You can read all the manuals on prayer and listen to other people pray, but until you begin to pray yourself you will never understand prayer. It’s like riding a bicycle or swimming: You learn by doing. Luis Palau

This is what we are after, isn’t it? We want change for our lives. However, we want the real thing as well. Be entirely honest with yourself, are you the same person you were a year ago? Five years ago? Forty years ago? This might possibly be the greatest danger in being a Christian—not truly making strides in our lives.

Along these lines, I once heard a pastor say this, Trust this Jesus—this all you need to do. Maybe he misspoke, but that was completely an untrue statement. This is what so many people are told when they come to faith and it only gives them permission to continue to be the broken individuals they are, not growing and not changing into the incredible people they were meant to be. Being in relationship with Jesus goes way beyond just trusting. So really dwell on this question—are you any different than you used to be?

  • Is anger always at your side and comes out whenever it wants?
  • What about the inability to overcome the continual depression and joylessness?
  • Or the art you’ve acquired to being committed to absolutely nothing or anyone?
  • Or the perpetual lying and half-truths?
  • Or the endless relationships you’ve had that go about an inch deep?
  • Or wasting your life away with procrastination or laziness?
  • Or the past that always stands between you and where you want to go?
  • Or how you allow shopping or sex (or anything else other than God) make you feel secure and happy?

We could go on and on with these kinds of examples. This would be a great time to take a moral inventory and really look at your life. Again, being a Christian on one level is about constant change. Are you a sinner? Of course you are. Just like me. And this is exactly why God is always at us to become more, more in terms of who He desires us to be—more whole today, sinning less tomorrow, and becoming just a little bit more like Jesus. Let’s make no bones about it, this is no simple or easy task, but this is what we must be after—we need to everyday become different people than who we were from the previous day.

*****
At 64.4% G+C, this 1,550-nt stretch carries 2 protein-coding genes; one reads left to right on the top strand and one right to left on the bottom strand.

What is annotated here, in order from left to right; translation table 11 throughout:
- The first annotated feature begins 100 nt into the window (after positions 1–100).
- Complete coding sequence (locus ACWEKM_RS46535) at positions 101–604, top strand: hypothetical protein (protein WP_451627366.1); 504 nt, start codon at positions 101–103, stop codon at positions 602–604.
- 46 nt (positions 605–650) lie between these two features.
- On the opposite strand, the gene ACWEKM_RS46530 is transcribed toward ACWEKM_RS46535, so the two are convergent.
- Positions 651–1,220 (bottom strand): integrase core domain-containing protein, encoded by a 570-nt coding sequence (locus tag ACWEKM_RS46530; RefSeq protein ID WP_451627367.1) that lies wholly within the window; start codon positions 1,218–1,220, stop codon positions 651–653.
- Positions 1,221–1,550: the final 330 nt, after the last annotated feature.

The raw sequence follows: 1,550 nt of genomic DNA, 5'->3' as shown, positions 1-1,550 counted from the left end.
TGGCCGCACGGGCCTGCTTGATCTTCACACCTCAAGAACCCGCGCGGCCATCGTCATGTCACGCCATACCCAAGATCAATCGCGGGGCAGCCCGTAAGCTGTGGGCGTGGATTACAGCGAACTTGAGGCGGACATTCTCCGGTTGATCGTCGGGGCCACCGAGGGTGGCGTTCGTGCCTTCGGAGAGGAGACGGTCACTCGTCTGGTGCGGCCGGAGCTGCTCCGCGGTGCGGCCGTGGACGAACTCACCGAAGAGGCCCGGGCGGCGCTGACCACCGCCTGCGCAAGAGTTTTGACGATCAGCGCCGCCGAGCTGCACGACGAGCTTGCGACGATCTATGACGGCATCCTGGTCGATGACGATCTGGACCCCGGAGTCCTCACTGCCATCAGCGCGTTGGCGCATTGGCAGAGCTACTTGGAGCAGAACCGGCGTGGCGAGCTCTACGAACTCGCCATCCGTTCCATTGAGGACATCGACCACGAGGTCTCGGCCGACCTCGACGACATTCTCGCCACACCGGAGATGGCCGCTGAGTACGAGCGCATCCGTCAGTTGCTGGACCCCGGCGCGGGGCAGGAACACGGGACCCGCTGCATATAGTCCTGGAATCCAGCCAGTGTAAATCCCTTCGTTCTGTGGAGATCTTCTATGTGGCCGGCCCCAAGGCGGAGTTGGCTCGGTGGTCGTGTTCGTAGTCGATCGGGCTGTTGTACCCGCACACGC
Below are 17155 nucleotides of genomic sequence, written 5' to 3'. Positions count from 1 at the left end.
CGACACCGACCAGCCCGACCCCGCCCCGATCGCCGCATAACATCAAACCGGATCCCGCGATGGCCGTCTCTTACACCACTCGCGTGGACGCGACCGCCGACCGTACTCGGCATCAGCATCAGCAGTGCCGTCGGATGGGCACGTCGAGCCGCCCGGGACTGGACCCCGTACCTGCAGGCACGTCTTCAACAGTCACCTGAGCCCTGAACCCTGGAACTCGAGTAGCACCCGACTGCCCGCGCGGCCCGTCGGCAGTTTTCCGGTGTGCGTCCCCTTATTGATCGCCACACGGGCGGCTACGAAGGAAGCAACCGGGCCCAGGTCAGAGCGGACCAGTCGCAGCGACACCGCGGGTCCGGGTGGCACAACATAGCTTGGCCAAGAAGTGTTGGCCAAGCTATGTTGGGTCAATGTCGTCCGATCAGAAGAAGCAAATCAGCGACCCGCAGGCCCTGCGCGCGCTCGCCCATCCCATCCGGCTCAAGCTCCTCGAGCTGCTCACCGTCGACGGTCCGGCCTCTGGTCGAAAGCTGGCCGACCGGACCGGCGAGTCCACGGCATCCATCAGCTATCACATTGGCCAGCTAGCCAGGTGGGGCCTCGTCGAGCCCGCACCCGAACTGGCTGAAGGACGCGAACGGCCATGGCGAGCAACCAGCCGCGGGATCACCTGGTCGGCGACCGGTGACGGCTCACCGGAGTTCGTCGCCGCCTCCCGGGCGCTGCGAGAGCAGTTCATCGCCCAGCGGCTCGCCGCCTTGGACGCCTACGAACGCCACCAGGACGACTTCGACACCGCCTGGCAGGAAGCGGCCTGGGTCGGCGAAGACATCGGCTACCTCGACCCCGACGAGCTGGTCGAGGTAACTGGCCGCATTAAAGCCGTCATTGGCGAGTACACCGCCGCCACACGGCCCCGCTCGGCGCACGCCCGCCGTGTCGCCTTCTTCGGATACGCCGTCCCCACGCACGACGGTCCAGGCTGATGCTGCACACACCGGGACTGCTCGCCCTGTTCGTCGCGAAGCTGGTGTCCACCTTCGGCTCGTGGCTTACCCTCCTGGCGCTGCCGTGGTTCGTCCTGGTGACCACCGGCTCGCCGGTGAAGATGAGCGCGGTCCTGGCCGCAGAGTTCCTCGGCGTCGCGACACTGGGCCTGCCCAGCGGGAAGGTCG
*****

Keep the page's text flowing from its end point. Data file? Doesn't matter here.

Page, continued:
This is why change happens in large part because we do something to bring about that change. This reminds me of a story. The very first client I ever had came into my office, sat in the chair and demanded in no uncertain terms that she didn’t think she was going to get very much out of this “counseling thing.” I think I might have surprised her, because I agreed with her. I said to her that she was probably right—in a certain way. I explained to her that this time that we shared together was most likely going to only make a small impact on her life. What she did outside of the time that we met—this was what was going to make all the difference. It’s exactly the same here. Simply learning about the different stages of the Christian walk will do absolutely nothing for you. Knowledge is just knowledge unless it’s applied to one’s life. Too often books or things we read just become information to us and not much else. God wants us to have more than the facts. Again, everything will depend on what you do with the information that you obtain.